As part of their target of getting 1 million people doing more sport by 2012-13, Sport England includes an emphasis on the need to encourage women and girls to participate in sport.
Over the period 2009-12 Sport England will invest £480 million in the national governing bodies (NGBs) of sport to deliver increases in participation within their individual sports. While Sport England has not set specific targets for NGBs on increasing participation among particular groups of people, funding levels for the sports were in part assessed on the strength of their strategic plans to deliver on increased participation amongst women, black and minority ethnic groups, and disabled people.
Furthermore, Sport England, acting as a centre of best practice and working with their national partners, are committed to continuing to help NGBs deliver and to push them to do as much as possible to deliver for these groups. In the particular case of women and girls, funded and supported by Sport England, the Women’s Sport and Fitness Foundation is actively engaged with all of the NGBs, working in a consultancy capacity to advise the individual NGBs on best practice for increasing women’s participation in sport.
For the NGBs, developing the girls’ and women’s game, disability sport, and reaching out to diverse communities is not an optional extra but a vital part of what they are required to do. If any sport does not accept this challenge, Sport England will switch their funding to those that do.
One of the key ambitions at Sport England is to help partners such as governing bodies to deliver sporting opportunities to as many people as possible, including women and girls. Through Sport England’s investment process each national governing body of sport (NGB) was asked to produce a Whole Sport Plan outlining the ways in which they intend to drive up participation within their specific sport from 2009-13. Funding levels for the sports were in part assessed on the strength of their strategic plans to deliver on increased participation among women, black and minority ethnic groups, and disabled people.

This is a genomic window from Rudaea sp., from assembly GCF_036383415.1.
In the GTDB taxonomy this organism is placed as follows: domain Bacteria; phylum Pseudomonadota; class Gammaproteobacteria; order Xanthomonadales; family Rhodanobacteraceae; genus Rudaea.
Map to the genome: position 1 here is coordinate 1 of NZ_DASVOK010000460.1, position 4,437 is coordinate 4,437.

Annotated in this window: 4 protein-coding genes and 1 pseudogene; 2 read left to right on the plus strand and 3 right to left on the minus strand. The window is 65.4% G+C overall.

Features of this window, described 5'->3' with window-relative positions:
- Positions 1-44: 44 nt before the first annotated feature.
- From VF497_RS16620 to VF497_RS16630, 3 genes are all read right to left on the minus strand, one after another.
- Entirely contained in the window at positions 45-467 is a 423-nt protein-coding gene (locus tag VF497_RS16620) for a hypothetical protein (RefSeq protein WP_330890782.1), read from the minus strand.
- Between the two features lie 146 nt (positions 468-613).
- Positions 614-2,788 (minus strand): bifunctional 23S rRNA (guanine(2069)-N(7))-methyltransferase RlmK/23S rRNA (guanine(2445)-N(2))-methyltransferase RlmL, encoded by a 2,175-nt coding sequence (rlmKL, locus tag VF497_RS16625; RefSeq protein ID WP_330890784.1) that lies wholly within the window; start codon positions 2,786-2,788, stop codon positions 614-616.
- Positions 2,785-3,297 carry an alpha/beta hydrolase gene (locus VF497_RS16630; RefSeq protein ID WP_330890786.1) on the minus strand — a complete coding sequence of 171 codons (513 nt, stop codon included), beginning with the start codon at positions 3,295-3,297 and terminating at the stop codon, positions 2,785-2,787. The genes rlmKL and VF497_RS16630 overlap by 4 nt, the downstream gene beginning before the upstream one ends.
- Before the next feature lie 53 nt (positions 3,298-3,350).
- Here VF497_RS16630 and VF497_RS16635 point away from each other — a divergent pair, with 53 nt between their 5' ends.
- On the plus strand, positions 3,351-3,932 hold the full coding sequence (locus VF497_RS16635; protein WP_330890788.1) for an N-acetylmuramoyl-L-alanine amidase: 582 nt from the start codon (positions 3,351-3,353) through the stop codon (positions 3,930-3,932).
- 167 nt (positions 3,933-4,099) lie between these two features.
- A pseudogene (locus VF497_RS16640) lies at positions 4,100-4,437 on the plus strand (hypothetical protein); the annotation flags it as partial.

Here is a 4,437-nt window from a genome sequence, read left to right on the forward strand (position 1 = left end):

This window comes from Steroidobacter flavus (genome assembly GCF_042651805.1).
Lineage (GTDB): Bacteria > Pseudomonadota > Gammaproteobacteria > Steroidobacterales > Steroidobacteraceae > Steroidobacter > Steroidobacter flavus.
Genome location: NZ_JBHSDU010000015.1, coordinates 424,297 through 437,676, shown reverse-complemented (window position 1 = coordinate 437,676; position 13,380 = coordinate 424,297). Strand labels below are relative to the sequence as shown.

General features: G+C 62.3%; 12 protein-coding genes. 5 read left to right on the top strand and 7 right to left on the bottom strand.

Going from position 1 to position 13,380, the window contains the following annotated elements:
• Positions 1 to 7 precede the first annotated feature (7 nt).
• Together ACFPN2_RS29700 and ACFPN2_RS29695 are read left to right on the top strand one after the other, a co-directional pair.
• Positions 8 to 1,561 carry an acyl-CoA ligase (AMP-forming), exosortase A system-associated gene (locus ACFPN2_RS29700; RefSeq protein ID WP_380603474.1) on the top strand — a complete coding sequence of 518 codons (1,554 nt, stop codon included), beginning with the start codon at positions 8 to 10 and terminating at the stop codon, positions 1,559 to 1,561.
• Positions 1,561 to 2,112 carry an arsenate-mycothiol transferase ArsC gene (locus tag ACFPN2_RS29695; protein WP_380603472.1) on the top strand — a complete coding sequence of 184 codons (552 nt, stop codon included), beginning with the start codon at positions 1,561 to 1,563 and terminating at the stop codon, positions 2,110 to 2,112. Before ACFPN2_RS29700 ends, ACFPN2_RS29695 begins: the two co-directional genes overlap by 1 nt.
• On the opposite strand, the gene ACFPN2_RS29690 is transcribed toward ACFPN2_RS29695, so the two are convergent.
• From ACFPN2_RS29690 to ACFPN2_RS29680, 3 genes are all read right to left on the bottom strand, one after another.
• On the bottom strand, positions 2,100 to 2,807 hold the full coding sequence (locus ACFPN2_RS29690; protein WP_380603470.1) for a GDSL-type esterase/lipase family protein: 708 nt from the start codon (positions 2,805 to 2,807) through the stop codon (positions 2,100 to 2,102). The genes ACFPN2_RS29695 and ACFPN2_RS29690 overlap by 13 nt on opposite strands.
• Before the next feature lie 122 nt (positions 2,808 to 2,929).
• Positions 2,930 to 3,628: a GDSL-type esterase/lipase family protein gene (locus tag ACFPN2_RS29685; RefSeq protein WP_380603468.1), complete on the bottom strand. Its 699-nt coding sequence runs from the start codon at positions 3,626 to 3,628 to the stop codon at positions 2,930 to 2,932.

To support NGBs in the design and delivery of provision to encourage women and girls to participate in sport, NGBs now receive tailored support from the Women’s Sport and Fitness Foundation (WSFF). Funded and supported by Sport England, the WSFF is actively engaged with each of the NGBs, working in a consultancy capacity to advise the individual NGBs on best practice for increasing women’s participation in sport.
Sport England is also ensuring that new funding streams, such as the Themed Rounds and the Innovation Fund, support the development of women’s participation in sport.
The Sport Unlimited programme, a Sport England funded initiative, which aims to increase opportunities for children and young people aged five to 19 to participate regularly in sport, also targets girls to take part. The latest statistics show that 49 per cent. of girls versus 51 per cent. of boys have so far taken up this scheme.
As with Sport England, all Youth Sport Trust programmes are inclusive, although a number have been specifically developed as tools to support the work of schools to increase girls’ participation, involvement and enjoyment of physical education and sport.
GirlsActive, launched in 2006, is an initiative designed to empower teenage girls to enjoy more sporting activity on their own terms. Seven centres have now been established across the country, which are driving the work around increasing girls’ participation within each of their own regions. The regional centres are a joint approach between the Sports College and the School Sport Partnership.
The Sports College lead on high quality PE and curriculum innovation work and the School Sport Partnership drive the implementation and innovation of an agreed regional delivery plan to increase girls’ participation across the region. Over 20,000 girls have been reached since September 2008.